Tuesday 22 Jul
 
 
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OKG Newsletter


Topic: christopher

'Top' of the charts

NPR's 'From the Top' to record live taping at OCU


Music

Rod Lott
Hosted by Christopher O’Reilly, NPR’s popular “From the Top” music program will record a live taping at 3 p.m. Sunday at Oklahoma City University’s Kirkpatrick Auditorium to air in September.
 
Wednesday, May 11, 2011

Paint the town Red

Bids and bachelors combine to benefit the YWCA.


Features

Jenn Scott

Red Night
8 p.m. Saturday
Cafe Nova
4308 N. Western
cafenova.com

525-6682
$5

 
Wednesday, January 25, 2012

Iron Sky

The empire Reichs back.


Sci-Fi

Rod Lott
It's 2018, and a U.S. president who looks uncannily like Sarah Palin sends a black man to the moon in a bid for re-election. The American lunar module lands on the dark side of the moon — you know, where the Transformers live — and finds an enormous Nazi outpost that's been there since Hitler's plan for world domination failed.
 
Wednesday, October 3, 2012

Deathtrap

Warner Archive raises Caine in a new Blu-ray of an old mystery.


Thriller

Rod Lott
Just a decade after starring in Sleuth, Michael Caine returned to similar fare in 1982's Deathtrap. Both are crafty mysteries with a bare minimum of characters and even fewer settings, but many twists to leave viewers with spinning heads.
 
Tuesday, December 11, 2012

The Dark Knight Rises

Christopher Nolan directs a fitting send-off to his Batman trilogy.


Action

Phil Bacharach
Due to the twisted savagery of a young man in a Colorado movie theater, The Dark Knight Rises will forever be a footnote in American history. Hopefully, that horrific massacre will not influence perceptions of this epic conclusion to writer-director Christopher Nolan’s Batman trilogy.
 
Tuesday, December 18, 2012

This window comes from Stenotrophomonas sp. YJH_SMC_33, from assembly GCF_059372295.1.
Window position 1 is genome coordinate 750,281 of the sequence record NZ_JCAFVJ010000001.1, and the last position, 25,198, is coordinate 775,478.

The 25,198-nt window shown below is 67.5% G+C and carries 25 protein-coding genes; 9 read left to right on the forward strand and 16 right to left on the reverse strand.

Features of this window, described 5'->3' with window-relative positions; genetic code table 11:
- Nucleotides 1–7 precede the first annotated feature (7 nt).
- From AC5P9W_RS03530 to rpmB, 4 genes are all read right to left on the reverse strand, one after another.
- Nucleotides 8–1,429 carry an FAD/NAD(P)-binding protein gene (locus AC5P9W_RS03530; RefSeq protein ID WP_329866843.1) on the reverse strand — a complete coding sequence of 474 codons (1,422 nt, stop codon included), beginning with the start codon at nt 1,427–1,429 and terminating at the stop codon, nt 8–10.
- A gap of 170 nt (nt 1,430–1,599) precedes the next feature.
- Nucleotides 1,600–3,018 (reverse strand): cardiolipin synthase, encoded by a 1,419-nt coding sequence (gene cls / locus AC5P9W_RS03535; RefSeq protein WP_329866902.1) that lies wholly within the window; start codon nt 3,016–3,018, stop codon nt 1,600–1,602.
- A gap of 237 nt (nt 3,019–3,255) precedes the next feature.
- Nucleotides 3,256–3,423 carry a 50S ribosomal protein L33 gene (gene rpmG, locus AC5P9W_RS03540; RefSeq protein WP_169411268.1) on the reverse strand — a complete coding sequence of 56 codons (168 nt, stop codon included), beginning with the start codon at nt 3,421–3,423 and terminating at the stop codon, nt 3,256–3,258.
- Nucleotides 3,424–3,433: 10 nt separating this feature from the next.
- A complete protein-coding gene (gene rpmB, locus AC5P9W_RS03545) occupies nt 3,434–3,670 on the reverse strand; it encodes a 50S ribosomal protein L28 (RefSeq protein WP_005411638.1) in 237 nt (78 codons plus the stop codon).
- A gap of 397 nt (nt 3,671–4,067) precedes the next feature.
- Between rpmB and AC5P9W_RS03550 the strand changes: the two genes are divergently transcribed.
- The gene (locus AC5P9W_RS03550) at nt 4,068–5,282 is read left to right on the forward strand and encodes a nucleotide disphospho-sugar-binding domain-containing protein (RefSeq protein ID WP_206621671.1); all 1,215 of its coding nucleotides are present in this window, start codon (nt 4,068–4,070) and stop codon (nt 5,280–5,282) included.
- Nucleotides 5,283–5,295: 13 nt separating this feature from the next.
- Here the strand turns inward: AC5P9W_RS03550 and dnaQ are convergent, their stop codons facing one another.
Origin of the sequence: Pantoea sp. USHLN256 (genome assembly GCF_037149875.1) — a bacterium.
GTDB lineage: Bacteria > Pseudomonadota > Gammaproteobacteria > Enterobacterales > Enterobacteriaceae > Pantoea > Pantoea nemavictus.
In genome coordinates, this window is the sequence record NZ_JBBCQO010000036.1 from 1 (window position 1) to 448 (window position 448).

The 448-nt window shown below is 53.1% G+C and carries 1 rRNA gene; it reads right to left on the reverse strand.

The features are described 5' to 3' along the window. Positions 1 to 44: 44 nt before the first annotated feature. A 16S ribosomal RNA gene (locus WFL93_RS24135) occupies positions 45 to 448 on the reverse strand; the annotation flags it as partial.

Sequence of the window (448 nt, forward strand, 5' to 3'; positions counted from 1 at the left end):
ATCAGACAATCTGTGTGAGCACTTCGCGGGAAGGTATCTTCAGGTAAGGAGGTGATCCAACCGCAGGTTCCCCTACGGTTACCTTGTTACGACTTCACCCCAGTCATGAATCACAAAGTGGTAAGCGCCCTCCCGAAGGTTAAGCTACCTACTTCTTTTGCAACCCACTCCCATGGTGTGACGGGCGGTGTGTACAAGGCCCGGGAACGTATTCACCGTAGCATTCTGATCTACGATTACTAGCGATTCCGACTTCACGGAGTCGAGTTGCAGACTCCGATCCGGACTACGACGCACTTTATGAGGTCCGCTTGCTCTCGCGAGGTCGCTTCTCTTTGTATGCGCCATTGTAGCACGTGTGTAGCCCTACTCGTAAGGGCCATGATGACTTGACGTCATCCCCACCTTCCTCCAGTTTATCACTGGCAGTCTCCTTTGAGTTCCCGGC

raisinghell

‘The Devils’ made me do it

Read any good books lately? About movies, that is?

When I’m not watching movies, there are few things I like doing more than reading about them. Luckily, the weeks leading up to the holidays brought three brand-spanking-new ones to my desk for my reading and reviewing pleasure.


Should you forgo a few matinees and time from your Netflix Instant Queue to consume the words they hold within? You’ll know in a matter of minutes ...

Raising Hell: Ken Russell and the Unmaking of The Devils
Richard Crouse
ECW Press


The sign of a good “making of” book is if it’s compelling even if you’ve never seen the film whose production it documents. Such is the case with Richard Crouse’s Raising Hell, covering the shooting and subsequent public skewering of 1971’s The Devils.

While director Ken Russell (Altered States, Tommy, Lisztomania, Trapped Ashes) had his troubles with oft-blitzed leading man Oliver Reed, the real storm rolled in after the film was released. After all, would you expect a historical horror epic that combines Christianity with sexuality to be controversial? Of course!

With a mix of his own reporting and other sources, Canada-based film critic Crouse paints an intriguing portrait of the events both on-set and off. One actress quips, “Have you ever tried writhing sexually for 10 hours at a time? Try it one day. It’s not easy.” The real tumult arrived once word of its content — particularly a “rape of Christ” sequence — leaked; while branded with the X rating in England, it somehow scored an R in good ol’ America, yet that hardly resulted in big box office.

Today, Warner Bros. still hasn’t released The Devils in any post-VHS format, at least not uncensored. Other than locating a *cough* torrent *cough*, reading Crouse’s book may be the next best thing. While it’s not on the masterful level of Julie Salamon’s The Devil’s Candy, it is a fascinating read that peels back the veil on the Hollywood studio system and those mavericks who, God bless ’em, attempt to shake it up every once in a while.  

Queue Tips: Discovering Your Next Great Movie
Rob Christopher
Huron Street Press


With tens of thousands of titles available at your fingertips at home, it’s easy to forget that your local libraries are a viable outlet for renting movies. (Hell, these days, they may boast a better selection than dying dog Blockbuster Video.) I think I’ve only rented one there, because back in 2004, my wife and I needed some instructional video to teach our kids about how that bump got in Mommy’s belly. Therefore, one free VHS rental later, animation narrated by Howie Mandel taught our kids about the birds and the bees, but all I remember is him referring to the orgasm as a “really big tickle.”